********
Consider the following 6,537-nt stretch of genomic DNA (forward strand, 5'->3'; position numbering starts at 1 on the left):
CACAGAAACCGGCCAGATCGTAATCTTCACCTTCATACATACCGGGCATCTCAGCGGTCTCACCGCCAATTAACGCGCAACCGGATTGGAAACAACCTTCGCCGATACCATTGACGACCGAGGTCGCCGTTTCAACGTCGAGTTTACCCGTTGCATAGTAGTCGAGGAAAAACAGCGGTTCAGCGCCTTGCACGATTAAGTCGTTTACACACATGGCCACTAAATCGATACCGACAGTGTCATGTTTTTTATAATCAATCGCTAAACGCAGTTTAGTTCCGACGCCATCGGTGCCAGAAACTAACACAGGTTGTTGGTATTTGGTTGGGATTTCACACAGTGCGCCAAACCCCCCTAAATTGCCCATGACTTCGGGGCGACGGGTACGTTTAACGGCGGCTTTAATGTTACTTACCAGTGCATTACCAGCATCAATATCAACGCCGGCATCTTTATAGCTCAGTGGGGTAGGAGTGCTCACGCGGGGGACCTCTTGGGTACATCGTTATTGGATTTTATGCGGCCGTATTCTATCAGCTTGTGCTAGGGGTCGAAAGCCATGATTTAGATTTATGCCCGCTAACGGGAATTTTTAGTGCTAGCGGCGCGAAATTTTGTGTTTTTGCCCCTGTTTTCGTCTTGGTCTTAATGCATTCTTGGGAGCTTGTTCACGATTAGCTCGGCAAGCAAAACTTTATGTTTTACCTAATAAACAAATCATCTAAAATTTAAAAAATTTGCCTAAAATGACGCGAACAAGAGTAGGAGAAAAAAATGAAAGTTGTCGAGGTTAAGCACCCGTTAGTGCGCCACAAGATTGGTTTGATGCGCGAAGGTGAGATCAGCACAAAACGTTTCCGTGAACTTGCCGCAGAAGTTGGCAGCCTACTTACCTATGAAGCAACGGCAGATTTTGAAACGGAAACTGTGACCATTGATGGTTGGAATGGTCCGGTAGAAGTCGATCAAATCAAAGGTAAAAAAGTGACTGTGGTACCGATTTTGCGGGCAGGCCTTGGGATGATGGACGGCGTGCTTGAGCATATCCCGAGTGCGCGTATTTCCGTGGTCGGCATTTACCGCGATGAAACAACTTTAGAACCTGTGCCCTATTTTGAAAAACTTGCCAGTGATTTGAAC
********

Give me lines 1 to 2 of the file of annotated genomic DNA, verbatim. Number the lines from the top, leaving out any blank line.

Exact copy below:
Consider the following 6,537-nt stretch of genomic DNA (forward strand, 5'->3'; position numbering starts at 1 on the left):
CACAGAAACCGGCCAGATCGTAATCTTCACCTTCATACATACCGGGCATCTCAGCGGTCTCACCGCCAATTAACGCGCAACCGGATTGGAAACAACCTTCGCCGATACCATTGACGACCGAGGTCGCCGTTTCAACGTCGAGTTTACCCGTTGCATAGTAGTCGAGGAAAAACAGCGGTTCAGCGCCTTGCACGATTAAGTCGTTTACACACATGGCCACTAAATCGATACCGACAGTGTCATGTTTTTTATAATCAATCGCTAAACGCAGTTTAGTTCCGACGCCATCGGTGCCAGAAACTAACACAGGTTGTTGGTATTTGGTTGGGATTTCACACAGTGCGCCAAACCCCCCTAAATTGCCCATGACTTCGGGGCGACGGGTACGTTTAACGGCGGCTTTAATGTTACTTACCAGTGCATTACCAGCATCAATATCAACGCCGGCATCTTTATAGCTCAGTGGGGTAGGAGTGCTCACGCGGGGGACCTCTTGGGTACATCGTTATTGGATTTTATGCGGCCGTATTCTATCAGCTTGTGCTAGGGGTCGAAAGCCATGATTTAGATTTATGCCCGCTAACGGGAATTTTTAGTGCTAGCGGCGCGAAATTTTGTGTTTTTGCCCCTGTTTTCGTCTTGGTCTTAATGCATTCTTGGGAGCTTGTTCACGATTAGCTCGGCAAGCAAAACTTTATGTTTTACCTAATAAACAAATCATCTAAAATTTAAAAAATTTGCCTAAAATGACGCGAACAAGAGTAGGAGAAAAAAATGAAAGTTGTCGAGGTTAAGCACCCGTTAGTGCGCCACAAGATTGGTTTGATGCGCGAAGGTGAGATCAGCACAAAACGTTTCCGTGAACTTGCCGCAGAAGTTGGCAGCCTACTTACCTATGAAGCAACGGCAGATTTTGAAACGGAAACTGTGACCATTGATGGTTGGAATGGTCCGGTAGAAGTCGATCAAATCAAAGGTAAAAAAGTGACTGTGGTACCGATTTTGCGGGCAGGCCTTGGGATGATGGACGGCGTGCTTGAGCATATCCCGAGTGCGCGTATTTCCGTGGTCGGCATTTACCGCGATGAAACAACTTTAGAACCTGTGCCCTATTTTGAAAAACTTGCCAGTGATTTGAAC